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When I Lived in South Korea
For two years I lived in South Korea. As an American who never had been on a plane in her entire life (a whopping 21 years), it was culture shock. Luckily, because South Korea has many American military bases, the language barrier wasn't extreme, but it was still challenging. The Korean language is a beautiful language and as I attempted to educate myself on their language, I learned it was a difficult language as well.
Aside from that, the people were amazingly kind, lovely, and curious people. I remember going to the mall, making my way down the escalator and it felt as though I were a celebrity. The Korean people would stare in awe at me and come up to me giggling and excitedly speak to me in English. I was of course I was happy to converse with them, for they had probably not known many Americans to share their knowledge of the English language with and practice. It was flattering and humbling all at the same time.
Spring days were the best days because the cherry blossoms were blooming all over the city streets. The smell of those beautiful trees was magnificent. Shopping in the "Ville," as they called it, was a great time. The streets were filled with a diverse group of Americans, Koreans and many other nationalities. There were shops, restaurants and street vendors with some of the yummiest and yet most questionable foods you'll ever eat!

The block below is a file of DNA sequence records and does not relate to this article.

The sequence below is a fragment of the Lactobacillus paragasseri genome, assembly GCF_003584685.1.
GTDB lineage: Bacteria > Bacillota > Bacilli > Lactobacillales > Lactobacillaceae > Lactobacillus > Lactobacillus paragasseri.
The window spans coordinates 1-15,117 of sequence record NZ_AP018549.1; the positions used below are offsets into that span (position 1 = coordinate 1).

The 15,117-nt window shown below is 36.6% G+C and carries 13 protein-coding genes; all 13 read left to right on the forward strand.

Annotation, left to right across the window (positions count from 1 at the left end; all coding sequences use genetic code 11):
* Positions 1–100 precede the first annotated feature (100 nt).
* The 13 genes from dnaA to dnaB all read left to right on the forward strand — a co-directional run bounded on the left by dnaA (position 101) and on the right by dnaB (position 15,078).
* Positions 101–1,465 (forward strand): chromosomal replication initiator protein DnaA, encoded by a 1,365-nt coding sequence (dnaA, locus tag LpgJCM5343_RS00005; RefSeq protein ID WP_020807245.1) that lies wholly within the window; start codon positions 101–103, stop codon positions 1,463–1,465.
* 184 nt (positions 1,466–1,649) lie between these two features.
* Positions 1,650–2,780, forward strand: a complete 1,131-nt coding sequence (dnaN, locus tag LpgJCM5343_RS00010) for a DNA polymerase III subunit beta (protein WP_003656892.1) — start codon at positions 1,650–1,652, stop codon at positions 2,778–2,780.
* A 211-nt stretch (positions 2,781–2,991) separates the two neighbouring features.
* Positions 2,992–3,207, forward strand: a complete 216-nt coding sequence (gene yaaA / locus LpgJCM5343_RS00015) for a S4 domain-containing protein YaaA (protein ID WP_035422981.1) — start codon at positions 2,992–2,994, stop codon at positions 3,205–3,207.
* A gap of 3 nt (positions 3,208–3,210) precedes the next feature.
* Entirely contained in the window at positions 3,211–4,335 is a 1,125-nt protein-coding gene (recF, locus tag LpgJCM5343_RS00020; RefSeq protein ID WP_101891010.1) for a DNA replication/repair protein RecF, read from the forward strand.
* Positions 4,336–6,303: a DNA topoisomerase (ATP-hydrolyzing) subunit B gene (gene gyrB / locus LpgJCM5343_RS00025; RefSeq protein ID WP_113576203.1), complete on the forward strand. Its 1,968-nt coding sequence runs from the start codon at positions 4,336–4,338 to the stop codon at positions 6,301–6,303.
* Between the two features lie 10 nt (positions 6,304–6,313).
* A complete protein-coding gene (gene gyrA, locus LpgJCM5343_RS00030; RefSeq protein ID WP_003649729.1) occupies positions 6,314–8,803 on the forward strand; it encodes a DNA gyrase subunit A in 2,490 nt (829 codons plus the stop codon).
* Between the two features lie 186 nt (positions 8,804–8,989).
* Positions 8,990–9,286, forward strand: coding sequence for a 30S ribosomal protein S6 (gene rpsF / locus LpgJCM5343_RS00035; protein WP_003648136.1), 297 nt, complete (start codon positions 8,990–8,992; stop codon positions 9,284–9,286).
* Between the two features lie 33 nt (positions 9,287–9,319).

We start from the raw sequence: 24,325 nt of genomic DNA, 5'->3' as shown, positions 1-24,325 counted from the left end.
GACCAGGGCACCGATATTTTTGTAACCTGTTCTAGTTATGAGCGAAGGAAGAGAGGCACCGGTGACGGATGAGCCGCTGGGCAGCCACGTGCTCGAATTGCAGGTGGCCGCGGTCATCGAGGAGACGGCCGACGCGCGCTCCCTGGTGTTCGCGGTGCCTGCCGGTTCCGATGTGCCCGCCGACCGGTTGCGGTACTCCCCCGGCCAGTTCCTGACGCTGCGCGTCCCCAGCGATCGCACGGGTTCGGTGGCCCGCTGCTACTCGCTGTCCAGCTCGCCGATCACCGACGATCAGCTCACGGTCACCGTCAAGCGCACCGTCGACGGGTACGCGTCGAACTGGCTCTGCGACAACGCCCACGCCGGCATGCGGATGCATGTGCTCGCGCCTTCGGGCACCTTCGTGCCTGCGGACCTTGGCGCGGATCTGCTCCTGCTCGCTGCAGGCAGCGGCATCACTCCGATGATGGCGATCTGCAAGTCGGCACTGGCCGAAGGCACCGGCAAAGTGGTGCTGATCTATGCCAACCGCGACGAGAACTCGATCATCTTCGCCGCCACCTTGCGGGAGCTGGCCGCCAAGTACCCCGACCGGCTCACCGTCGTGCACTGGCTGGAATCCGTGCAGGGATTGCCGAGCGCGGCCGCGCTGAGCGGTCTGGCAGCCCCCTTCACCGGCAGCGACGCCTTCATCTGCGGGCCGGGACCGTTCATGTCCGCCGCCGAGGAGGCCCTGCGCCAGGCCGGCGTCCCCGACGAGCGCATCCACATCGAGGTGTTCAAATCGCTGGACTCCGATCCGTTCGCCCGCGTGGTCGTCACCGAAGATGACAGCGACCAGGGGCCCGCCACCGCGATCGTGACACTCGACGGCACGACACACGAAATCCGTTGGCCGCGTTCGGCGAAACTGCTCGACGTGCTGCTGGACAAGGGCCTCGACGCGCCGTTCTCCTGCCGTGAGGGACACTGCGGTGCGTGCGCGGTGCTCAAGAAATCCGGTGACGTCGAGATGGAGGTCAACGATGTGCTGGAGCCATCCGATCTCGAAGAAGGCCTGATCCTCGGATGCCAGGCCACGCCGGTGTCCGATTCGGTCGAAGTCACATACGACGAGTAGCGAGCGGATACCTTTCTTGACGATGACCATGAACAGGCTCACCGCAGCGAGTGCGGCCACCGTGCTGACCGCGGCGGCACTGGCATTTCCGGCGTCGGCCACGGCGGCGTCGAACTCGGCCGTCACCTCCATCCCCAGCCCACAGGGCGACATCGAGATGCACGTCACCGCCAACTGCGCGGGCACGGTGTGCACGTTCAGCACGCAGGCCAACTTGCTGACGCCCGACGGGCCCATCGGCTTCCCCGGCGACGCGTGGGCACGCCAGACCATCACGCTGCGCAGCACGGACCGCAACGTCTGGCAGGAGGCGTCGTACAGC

The customer service in every place I went was outstanding. There was a time my cat had an injury and I urgently brought him to a local vet down the road. Not only did this generous man take us with no appointment right before he was about to close his clinic, but he saw us and helped us with no charge. When I got into a car accident, the hospital had taken me in and helped me regardless of the language barrier and not knowing if I had insurance or would even pay my medical bills. They were thorough and sensitive to my injuries and again, the kindest people you'd ever meet.
And the temples! Oh my, the gorgeous, precious temples. They are so beautiful and unique in pictures but you MUST view these lovelies in real life. They are so sacred and peaceful and the architecture and design of these buildings is beyond my belief! This is a must see in South Korea.
Temples of South Korea
Largest Buddha statue in South Korea
Of course, South Korea has its flaws like any other country: it has rice fields and paper mills that produce a foul smell, the language is hard to learn, the buildings and roads are not as nice as they are here in the states. But if you can look past that superficial aspect, the culture, the people, the food, the experience is one worth the 20 hour flight. So add South Korea to your bucket list. Visit, converse with the locals, eat the delicious food, smell the cherry blossoms in spring, ride the bus, visit EverLand, explore the gardens, ride the subway, and walk along the ville for some shopping. You will not be disappointed.